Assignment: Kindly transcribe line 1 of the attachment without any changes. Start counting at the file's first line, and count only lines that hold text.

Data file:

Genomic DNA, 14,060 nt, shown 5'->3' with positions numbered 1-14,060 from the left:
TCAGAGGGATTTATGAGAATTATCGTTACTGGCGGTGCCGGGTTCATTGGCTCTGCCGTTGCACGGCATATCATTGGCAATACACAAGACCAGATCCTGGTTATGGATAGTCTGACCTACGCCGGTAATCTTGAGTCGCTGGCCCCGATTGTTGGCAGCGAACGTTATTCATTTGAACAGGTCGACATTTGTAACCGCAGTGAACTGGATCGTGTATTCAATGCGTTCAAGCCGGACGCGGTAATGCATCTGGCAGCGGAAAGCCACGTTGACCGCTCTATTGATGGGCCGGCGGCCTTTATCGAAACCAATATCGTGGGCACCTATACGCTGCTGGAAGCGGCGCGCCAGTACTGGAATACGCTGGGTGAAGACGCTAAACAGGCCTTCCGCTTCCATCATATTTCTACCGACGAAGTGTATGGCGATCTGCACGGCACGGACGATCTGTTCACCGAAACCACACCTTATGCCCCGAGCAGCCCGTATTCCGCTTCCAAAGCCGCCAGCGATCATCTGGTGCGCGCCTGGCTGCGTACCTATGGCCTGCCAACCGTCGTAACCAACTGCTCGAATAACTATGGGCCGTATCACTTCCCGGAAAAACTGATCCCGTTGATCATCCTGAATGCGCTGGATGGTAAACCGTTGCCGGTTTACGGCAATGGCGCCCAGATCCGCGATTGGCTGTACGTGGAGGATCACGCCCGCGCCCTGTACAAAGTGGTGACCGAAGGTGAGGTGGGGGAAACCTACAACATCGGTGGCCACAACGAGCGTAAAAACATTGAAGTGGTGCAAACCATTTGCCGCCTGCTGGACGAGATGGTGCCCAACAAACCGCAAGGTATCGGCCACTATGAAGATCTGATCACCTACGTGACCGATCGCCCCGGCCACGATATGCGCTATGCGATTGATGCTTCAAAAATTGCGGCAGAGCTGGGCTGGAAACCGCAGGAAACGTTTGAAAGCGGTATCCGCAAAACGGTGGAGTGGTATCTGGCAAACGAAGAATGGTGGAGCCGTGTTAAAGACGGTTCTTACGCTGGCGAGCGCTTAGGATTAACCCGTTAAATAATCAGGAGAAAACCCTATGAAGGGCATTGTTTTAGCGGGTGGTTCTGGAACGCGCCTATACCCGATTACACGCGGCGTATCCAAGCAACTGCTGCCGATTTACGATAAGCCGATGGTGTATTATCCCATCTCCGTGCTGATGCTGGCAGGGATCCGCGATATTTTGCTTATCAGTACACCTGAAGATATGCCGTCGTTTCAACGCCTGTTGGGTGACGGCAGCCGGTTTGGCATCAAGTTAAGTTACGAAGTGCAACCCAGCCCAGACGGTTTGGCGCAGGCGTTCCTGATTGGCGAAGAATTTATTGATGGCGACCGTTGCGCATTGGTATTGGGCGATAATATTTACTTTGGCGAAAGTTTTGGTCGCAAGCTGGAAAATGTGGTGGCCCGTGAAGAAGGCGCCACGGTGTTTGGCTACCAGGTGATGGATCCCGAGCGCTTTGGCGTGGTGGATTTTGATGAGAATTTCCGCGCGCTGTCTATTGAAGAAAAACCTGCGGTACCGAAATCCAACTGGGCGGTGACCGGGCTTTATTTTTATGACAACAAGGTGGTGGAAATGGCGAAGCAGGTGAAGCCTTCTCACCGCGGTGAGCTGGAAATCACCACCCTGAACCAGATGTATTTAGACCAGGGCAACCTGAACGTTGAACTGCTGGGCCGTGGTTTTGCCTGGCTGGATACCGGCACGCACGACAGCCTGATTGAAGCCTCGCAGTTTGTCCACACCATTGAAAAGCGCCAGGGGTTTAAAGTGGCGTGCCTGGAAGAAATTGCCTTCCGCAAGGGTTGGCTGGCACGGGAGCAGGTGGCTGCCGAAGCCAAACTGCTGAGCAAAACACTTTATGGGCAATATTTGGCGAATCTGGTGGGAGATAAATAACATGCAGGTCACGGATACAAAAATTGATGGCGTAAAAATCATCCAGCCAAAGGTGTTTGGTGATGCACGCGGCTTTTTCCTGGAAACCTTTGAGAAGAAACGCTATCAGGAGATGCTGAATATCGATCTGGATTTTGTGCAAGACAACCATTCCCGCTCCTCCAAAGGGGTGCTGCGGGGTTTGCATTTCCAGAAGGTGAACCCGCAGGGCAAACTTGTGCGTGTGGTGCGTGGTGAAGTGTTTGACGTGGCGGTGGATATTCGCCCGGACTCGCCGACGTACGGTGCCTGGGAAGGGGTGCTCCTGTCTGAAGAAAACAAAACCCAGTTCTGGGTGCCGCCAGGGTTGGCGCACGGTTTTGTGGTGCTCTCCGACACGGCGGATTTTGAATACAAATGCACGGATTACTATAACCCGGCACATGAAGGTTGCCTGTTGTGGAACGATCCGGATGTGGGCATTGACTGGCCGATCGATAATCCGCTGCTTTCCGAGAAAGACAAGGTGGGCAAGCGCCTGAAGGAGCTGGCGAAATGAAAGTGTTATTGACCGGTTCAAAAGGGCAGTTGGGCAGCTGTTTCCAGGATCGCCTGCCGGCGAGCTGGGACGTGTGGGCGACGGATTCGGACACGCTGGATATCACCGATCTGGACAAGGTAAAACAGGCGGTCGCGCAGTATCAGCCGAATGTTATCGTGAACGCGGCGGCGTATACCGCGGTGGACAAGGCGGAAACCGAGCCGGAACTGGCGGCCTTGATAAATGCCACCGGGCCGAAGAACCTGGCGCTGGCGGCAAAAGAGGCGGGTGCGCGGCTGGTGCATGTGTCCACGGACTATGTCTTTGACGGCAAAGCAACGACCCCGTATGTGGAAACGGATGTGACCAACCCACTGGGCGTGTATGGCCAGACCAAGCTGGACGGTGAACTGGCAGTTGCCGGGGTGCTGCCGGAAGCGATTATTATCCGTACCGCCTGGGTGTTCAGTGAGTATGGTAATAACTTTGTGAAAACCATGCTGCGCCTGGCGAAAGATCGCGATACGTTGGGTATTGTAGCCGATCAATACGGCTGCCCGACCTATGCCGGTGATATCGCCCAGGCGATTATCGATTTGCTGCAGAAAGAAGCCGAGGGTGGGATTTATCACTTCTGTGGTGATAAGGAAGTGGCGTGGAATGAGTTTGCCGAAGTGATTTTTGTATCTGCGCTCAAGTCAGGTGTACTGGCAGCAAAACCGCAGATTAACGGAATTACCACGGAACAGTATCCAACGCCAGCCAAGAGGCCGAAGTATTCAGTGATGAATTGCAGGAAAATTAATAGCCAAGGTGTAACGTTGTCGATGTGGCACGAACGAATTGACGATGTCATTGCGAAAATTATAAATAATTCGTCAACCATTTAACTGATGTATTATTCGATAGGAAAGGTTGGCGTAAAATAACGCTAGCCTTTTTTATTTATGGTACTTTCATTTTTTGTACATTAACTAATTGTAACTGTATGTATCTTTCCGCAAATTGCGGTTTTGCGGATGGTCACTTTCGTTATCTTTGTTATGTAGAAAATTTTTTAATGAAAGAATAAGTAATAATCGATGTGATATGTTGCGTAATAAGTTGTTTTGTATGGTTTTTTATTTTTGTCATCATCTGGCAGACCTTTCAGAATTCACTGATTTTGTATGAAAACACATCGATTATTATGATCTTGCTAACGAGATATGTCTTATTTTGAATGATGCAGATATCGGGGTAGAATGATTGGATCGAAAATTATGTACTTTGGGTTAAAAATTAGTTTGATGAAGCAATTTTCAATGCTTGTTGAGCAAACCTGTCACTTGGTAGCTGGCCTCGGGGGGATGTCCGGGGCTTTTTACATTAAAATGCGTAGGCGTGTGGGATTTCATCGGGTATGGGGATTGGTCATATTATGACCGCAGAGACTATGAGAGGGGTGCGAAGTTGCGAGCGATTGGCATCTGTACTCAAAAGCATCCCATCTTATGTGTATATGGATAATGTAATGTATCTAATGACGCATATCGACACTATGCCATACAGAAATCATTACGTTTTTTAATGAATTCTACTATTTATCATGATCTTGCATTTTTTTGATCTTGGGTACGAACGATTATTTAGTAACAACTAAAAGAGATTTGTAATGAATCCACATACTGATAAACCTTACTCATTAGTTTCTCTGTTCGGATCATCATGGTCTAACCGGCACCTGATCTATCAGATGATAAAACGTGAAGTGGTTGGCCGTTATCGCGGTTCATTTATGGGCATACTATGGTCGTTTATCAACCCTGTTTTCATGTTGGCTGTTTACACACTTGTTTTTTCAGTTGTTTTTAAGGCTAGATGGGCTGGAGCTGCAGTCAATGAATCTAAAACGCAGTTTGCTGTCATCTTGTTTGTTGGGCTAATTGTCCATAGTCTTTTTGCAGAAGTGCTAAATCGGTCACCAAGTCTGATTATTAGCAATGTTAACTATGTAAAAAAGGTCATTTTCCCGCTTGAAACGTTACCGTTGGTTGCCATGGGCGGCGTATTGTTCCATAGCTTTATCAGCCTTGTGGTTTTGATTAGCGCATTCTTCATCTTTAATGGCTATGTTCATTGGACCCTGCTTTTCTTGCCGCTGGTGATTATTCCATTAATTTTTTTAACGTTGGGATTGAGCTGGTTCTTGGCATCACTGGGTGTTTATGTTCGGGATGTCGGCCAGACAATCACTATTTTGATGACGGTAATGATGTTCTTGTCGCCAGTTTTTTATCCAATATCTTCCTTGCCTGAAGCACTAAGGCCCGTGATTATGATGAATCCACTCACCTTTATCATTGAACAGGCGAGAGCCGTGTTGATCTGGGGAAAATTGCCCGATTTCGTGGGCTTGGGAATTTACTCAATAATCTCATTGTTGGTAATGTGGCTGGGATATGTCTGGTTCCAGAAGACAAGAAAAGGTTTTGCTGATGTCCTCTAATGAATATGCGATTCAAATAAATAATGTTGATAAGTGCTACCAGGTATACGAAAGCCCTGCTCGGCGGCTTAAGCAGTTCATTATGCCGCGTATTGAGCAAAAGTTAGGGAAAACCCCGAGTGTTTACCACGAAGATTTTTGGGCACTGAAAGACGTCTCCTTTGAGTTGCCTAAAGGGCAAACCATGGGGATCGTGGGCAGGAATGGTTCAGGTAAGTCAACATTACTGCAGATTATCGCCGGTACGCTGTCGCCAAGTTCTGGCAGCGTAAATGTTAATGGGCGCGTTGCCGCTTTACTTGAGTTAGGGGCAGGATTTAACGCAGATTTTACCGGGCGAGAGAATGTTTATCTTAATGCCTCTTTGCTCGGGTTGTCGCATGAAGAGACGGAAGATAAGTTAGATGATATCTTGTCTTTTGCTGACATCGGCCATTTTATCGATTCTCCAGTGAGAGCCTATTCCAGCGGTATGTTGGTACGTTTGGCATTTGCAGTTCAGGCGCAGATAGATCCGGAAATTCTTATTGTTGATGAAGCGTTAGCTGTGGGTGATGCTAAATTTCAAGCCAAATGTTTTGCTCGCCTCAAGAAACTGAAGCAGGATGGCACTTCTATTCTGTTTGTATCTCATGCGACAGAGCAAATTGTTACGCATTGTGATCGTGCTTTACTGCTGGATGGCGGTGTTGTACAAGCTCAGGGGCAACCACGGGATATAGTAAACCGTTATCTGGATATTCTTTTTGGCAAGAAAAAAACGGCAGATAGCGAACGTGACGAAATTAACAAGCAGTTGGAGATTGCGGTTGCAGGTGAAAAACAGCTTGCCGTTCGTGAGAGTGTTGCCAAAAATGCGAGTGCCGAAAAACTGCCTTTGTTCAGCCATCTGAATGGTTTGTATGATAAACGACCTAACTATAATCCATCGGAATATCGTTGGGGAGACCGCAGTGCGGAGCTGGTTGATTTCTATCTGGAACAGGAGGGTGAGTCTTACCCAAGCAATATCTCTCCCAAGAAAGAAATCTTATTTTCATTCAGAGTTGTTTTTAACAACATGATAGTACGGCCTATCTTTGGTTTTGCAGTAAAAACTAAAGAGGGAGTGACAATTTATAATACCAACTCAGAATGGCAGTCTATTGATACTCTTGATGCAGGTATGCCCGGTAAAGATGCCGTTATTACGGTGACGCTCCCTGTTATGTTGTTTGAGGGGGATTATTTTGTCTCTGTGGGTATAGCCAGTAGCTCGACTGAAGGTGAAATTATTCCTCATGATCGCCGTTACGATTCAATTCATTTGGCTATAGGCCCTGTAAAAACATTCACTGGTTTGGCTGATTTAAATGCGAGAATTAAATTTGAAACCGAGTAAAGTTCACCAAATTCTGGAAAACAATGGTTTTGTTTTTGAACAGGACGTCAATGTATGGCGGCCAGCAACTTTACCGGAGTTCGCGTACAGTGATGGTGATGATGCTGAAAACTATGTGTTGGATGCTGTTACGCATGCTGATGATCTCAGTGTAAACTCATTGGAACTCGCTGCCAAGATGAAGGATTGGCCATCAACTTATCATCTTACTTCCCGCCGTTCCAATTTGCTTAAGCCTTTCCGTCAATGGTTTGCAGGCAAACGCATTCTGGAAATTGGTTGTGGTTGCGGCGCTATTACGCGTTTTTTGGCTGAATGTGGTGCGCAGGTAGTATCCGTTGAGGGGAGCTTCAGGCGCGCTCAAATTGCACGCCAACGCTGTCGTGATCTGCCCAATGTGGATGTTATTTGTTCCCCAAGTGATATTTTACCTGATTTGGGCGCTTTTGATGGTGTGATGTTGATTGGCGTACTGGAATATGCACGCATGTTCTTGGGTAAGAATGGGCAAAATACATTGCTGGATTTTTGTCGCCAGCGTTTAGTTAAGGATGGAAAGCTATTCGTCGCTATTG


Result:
Genomic DNA, 14,060 nt, shown 5'->3' with positions numbered 1-14,060 from the left: